Waifs and strays
They both knew. While Alice hid it well, you could read it in Josh’s face – the anxiety, the desperate need. The administrator sighed. Poor kids. Losing parents so young, they deserved a break.
The prospective adopters looked unsure. Alice spoke brightly but it was Josh who would make the difference. No one wanted to separate the siblings; they needed to want both.
The administrator studied the little boy. What he had been through in his six years, it was amazing how he seemed to cope. Just then the boy looked at the man and smiled.
Everyone relaxed. The administrator said, ‘Shall we deal with the paperwork now?’ The woman nodded and led the way out. She whispered to the administrator as they left. ‘Such sweet children. And they lost two sets of parents?’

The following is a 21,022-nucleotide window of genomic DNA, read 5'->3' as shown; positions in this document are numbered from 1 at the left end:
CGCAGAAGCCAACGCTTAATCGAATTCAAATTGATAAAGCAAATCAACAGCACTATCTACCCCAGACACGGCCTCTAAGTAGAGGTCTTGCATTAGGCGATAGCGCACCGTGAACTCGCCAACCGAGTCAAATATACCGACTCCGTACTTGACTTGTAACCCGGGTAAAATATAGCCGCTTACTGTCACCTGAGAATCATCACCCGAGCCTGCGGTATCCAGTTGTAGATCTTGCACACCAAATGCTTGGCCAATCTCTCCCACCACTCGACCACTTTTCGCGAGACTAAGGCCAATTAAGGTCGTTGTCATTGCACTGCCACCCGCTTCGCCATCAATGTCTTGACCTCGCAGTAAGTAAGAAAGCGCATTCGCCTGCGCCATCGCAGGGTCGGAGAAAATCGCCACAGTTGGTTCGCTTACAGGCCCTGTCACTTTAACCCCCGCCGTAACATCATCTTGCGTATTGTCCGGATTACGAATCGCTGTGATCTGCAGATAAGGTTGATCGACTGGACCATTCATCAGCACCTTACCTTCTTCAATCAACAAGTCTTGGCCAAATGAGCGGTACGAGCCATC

‘Three if you count the grandparents who they lived with for a period.’
The man laughed awkwardly. ‘Are they jinxed?’
The woman glared. ‘Gerald, that’s an awful thing to say. They are so sweet.’
Back in the room, Alice listened at the door. ‘I think that worked.’
Josh chewed a nail. ‘Can we use poison this time?’
Critical comments welcomed
This is in response to Jane Dougherty new micro-fiction prompt, here.